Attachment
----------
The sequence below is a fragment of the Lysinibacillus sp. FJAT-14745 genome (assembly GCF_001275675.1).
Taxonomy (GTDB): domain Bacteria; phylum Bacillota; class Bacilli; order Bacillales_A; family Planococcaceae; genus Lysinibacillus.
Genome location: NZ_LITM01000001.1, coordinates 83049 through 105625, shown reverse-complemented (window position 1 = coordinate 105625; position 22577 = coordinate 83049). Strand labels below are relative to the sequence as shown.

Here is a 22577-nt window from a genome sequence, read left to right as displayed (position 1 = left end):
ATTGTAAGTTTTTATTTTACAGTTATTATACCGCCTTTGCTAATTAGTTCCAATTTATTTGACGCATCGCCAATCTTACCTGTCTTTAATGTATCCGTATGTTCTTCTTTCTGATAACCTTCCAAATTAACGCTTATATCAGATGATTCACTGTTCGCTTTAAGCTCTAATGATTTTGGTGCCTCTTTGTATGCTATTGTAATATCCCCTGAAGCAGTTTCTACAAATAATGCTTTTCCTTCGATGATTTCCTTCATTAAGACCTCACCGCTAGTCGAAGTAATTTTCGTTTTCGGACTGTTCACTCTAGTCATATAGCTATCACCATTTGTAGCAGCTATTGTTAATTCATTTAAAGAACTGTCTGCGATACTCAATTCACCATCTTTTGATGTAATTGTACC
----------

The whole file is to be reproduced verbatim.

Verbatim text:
The sequence below is a fragment of the Lysinibacillus sp. FJAT-14745 genome (assembly GCF_001275675.1).
Taxonomy (GTDB): domain Bacteria; phylum Bacillota; class Bacilli; order Bacillales_A; family Planococcaceae; genus Lysinibacillus.
Genome location: NZ_LITM01000001.1, coordinates 83049 through 105625, shown reverse-complemented (window position 1 = coordinate 105625; position 22577 = coordinate 83049). Strand labels below are relative to the sequence as shown.

Here is a 22577-nt window from a genome sequence, read left to right as displayed (position 1 = left end):
ATTGTAAGTTTTTATTTTACAGTTATTATACCGCCTTTGCTAATTAGTTCCAATTTATTTGACGCATCGCCAATCTTACCTGTCTTTAATGTATCCGTATGTTCTTCTTTCTGATAACCTTCCAAATTAACGCTTATATCAGATGATTCACTGTTCGCTTTAAGCTCTAATGATTTTGGTGCCTCTTTGTATGCTATTGTAATATCCCCTGAAGCAGTTTCTACAAATAATGCTTTTCCTTCGATGATTTCCTTCATTAAGACCTCACCGCTAGTCGAAGTAATTTTCGTTTTCGGACTGTTCACTCTAGTCATATAGCTATCACCATTTGTAGCAGCTATTGTTAATTCATTTAAAGAACTGTCTGCGATACTCAATTCACCATCTTTTGATGTAATTGTACC